Receiving Product into Inventory/Annual Inventoy 2708
Darren last edited by
I manage a distribution center and have been with my current employer less than 1 year. We are coming up on our annual inventory and in the discussions I have several questions which I am not sure were best practices from my previous employer or if it was a SOX requirement. The concerns are as follows:
-When receiving product into the building, if we are not able to put the product away that day, we simply let it sit on the dock. No where in our inventory management system does it show we have this product. The product is physically here in our building, but it does not show received in our system.
-For our annual inventory we continue to receive return product back from customers and we ‘quarantine’ the product. Essentially, product is physically in our building, it does not show in our building in our systems, customers are not being issued a credit and we do not count this product during inventory.
Any help given in clarifing whether there is a SOX violation or simply an opportunity for better practices would be greatly appreciated.
gmerkl last edited by
Section 404 of the Sarbanes-Oxley Act is primarily concerned with assuring the quality (i.e. accuracy and reliability) of consolidated financial statements. So one question would be whether the monetary inventory balance at your distribution center is material in relation to the consolidated financial statements or your group of companies and whether those special inventory items at your dock or in the quarantine inventory are material in relation to the consolidated financial statements.
Even if the SOA does not apply to your company (i.e. it is not a public company), timely information about those special inventory locations may still be relevant for operational decisions and for reviews whether there are any problems. The number and value of items in a quarantine location for potentially faulty products can be extremely relevant for quality assurance. As a manager, I would be interested in the number of items with a pending quality claim and how long they are sitting in this inventory before they are repaired/reworked, scrapped or sent back to the customer as OK. Toom much stuff spending too much time in quarantine can show quality problems and bottlenecks in in the quality inspection team. Unless I can get this information from another source, I would want the quality inventory in a special inventory location in the system. Whether the quantities in this locations are considered the legal property of the company and included in its balance sheet is a legal question but most inventory systems can handle the management of inventory that you own or do not own (e.g. consignment inventory).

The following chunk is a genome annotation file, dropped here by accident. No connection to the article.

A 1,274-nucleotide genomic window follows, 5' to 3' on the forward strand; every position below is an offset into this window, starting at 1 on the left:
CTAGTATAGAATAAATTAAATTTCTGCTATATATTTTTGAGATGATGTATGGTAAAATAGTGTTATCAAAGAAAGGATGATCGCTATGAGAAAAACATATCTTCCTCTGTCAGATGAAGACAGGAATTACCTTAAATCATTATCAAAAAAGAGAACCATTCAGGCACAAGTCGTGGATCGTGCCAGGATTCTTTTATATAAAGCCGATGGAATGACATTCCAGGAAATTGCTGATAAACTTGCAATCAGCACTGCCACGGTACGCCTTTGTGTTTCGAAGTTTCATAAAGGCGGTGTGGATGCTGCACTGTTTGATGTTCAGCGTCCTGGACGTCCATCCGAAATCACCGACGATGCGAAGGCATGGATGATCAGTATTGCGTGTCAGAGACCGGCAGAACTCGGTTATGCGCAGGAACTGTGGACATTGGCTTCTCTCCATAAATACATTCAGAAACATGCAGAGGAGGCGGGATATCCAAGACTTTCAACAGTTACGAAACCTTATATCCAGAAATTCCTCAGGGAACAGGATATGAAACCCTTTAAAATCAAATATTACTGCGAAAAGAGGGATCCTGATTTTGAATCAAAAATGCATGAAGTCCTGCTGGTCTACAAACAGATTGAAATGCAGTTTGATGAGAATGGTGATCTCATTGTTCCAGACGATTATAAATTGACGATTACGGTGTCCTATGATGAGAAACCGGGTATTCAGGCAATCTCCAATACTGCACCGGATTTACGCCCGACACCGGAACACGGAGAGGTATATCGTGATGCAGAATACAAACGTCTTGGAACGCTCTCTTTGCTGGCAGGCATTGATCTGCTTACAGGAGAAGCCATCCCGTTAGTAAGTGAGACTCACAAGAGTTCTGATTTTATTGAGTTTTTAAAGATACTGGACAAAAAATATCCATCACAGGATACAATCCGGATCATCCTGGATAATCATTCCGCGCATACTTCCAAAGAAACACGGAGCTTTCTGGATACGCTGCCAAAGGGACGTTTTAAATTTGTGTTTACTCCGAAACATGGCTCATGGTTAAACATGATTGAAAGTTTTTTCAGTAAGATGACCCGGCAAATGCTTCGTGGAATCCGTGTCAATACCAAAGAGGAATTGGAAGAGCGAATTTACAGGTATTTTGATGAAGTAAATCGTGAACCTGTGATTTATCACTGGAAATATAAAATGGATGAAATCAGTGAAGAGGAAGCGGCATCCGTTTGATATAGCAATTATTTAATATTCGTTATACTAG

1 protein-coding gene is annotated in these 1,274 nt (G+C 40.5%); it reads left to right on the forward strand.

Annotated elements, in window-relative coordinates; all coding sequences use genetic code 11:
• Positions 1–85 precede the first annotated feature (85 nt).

If inventory is sitting outside in the loading bay, you may consider whether there is a risk of theft, damage through wheather or misidentification (good quality to be shipped or bad quality that just came back, for which customer, etc.). Maybe the time during which goods are received at the loading bay and the working time of the worker that would put it in the warehouse should be synchronized so that stuff does not sit outside.